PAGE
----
• Having disclosed some basic system components and concepts, the disclosure now turns to the exemplary method embodiment shown in FIGS. 8-10. For the sake of clarity, the methods are discussed in terms of an exemplary system 100 as shown in FIG. 1 configured to practice the respective methods. The steps outlined herein are exemplary and can be implemented in any combination thereof, including combinations that exclude, add, or modify certain steps.
  • FIG. 8 illustrates a first example method embodiment for capturing an image of a bar code enabled card. The method of FIG. 8 is further illustrated by FIGS. 11A and 11B. A system 100 configured to practice the method outputs on a display of a mobile device, a template of an expected size (802). Then the system 100 presents, within the template, a real-time image, obtained via a camera, of a card having a bar code (804). The system 100 takes a picture of the card (806). Based on a size relationship between the picture of the card and the template, the system 100 extracts an image of the bar code from the picture (808). If the image is unacceptable, the system can prompt the user to take another picture of the card having the bar code, and can provide instructions and/or tips for correcting what was unacceptable about the original image.
  • The system 100 can also normalize the image of the bar code. The system 100 can optionally identify a card type associated with the card, and store the picture of the card and the image of the bar code in a database according to the card type. The system 100 can receive from a user a selection of the card, and output the picture of the card on the display according to the size relationship so that a bar code scanner is able to scan the display and extract information encoded in the bar code. The system 100 can prompt the user to take a second picture of a reverse side of the card. The system 100 can receive from a user additional information associated with the card, and store the additional information as metadata with the picture of the card.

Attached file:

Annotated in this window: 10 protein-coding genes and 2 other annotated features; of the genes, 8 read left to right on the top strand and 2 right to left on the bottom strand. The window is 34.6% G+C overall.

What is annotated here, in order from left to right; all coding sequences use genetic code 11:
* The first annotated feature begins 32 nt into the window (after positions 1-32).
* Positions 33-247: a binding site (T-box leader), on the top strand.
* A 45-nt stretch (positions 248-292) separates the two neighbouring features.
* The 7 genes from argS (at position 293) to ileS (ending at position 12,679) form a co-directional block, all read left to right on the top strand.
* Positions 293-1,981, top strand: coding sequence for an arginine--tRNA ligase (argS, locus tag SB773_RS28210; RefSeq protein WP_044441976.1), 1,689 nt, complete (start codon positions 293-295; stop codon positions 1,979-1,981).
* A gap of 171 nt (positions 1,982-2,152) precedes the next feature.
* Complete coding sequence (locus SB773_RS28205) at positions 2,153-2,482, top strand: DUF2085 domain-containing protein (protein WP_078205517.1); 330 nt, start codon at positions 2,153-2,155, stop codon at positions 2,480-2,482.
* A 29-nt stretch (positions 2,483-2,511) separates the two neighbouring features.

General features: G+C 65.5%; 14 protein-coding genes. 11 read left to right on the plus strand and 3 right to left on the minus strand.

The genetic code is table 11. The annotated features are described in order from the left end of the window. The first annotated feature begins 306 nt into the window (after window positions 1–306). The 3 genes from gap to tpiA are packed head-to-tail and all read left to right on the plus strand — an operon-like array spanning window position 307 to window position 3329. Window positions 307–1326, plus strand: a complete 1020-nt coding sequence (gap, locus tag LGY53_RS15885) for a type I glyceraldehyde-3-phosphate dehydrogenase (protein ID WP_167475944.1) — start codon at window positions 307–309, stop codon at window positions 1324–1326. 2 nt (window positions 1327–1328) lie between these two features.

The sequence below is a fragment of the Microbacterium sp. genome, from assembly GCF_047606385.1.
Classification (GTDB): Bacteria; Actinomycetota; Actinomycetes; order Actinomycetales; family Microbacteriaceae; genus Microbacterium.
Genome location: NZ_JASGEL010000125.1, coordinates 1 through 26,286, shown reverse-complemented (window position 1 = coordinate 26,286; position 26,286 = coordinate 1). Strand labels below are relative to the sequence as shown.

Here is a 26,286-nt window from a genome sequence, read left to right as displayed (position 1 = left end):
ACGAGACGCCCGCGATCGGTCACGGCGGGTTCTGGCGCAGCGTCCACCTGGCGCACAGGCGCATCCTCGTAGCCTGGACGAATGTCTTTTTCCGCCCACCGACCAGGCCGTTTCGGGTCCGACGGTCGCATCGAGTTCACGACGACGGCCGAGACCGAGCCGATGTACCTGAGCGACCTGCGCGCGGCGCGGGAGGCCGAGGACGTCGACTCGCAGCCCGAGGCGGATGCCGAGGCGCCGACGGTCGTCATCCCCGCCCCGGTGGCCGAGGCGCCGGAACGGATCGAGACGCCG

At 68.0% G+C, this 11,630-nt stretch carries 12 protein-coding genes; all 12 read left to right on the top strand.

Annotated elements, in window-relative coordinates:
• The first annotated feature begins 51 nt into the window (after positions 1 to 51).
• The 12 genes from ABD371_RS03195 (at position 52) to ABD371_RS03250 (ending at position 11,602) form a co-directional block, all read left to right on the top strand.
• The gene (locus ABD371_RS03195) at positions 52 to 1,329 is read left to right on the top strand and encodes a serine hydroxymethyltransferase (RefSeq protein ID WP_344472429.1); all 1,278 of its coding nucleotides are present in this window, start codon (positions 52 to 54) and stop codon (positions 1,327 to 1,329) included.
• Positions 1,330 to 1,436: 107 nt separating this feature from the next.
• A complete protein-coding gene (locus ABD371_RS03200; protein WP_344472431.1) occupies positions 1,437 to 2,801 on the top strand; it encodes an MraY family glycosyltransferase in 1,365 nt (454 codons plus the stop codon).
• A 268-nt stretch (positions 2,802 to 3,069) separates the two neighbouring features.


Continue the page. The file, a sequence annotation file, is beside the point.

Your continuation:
• FIG. 11A illustrates a mobile device 1102 capturing an image of a bar code enabled card 1104. The user places the bar code enabled card 1104 in the field of view 1106 of a camera of the mobile device. FIG. 11B illustrates an example template 1108 with a cutout 1110 or transparent field on the mobile device for accurately sizing the image of the bar code enabled card. The display can also include instructions 1112 to the user for how to use the template. Then, as the user positions the bar code enabled card 1104 in the field of view 1106, the display of the mobile device 1102 updates to show a substantially real time preview to the user. When the user is pleased with the placement of the bar code enabled card 1104, the user can take the picture.
  • FIG. 9 illustrates a first example method embodiment for detecting whether a bar code scanner is able to read the virtual representation of the bar code enabled card. A system 100 configured to practice this method has a processor, a display, and a front-facing camera. The system 100 receives a request to display a stored image of a card having a bar code (902) and retrieves the stored image of the card (904). Then the system 100 outputs, via the display, the stored image of the card (906). While outputting the stored image of the card (908), the system 100 monitors an image feed from the front-facing camera to detect a bar code scanner scanning the display and an associated scanner class (910), and, if the associated scanner class indicates that the bar code scanner is unable to scan the stored image of the card, the system 100 generates an alert (912). The alert can be a vibration alert, an audible alert, and/or a visual alert. The system can detect the associated scanner class based on a database of scanners, scanner capabilities, and/or distinguishing scanner features. The system can monitor the image feed by comparing the image feed to the distinguishing scanner features.
  • The system 100 can prompt the user for feedback on a particular type of bar code scanner, such as whether the scanner worked properly or not. Then the system can store that feedback, along with a stored image of the scanner and any other related information in a database for later use.
  • FIG. 10 illustrates a third example method embodiment for location-aware virtual representations of bar code enabled cards. A system 100 configured to practice this method determines a location of the system (1002). For example, the system can be a mobile device and can determine its location by one or more of GPS, cell phone signal triangulation, local wifi network availability, and so forth. The system 100 identifies a stored image of a card having a bar code out of a database of stored images of cards, wherein the card is associated with a merchant within a threshold distance of the location (1004). Then the system 100 displays the stored image of the card (1006). The system 100 can determine the location in response to a user request. The user request can be an active request or a passive request.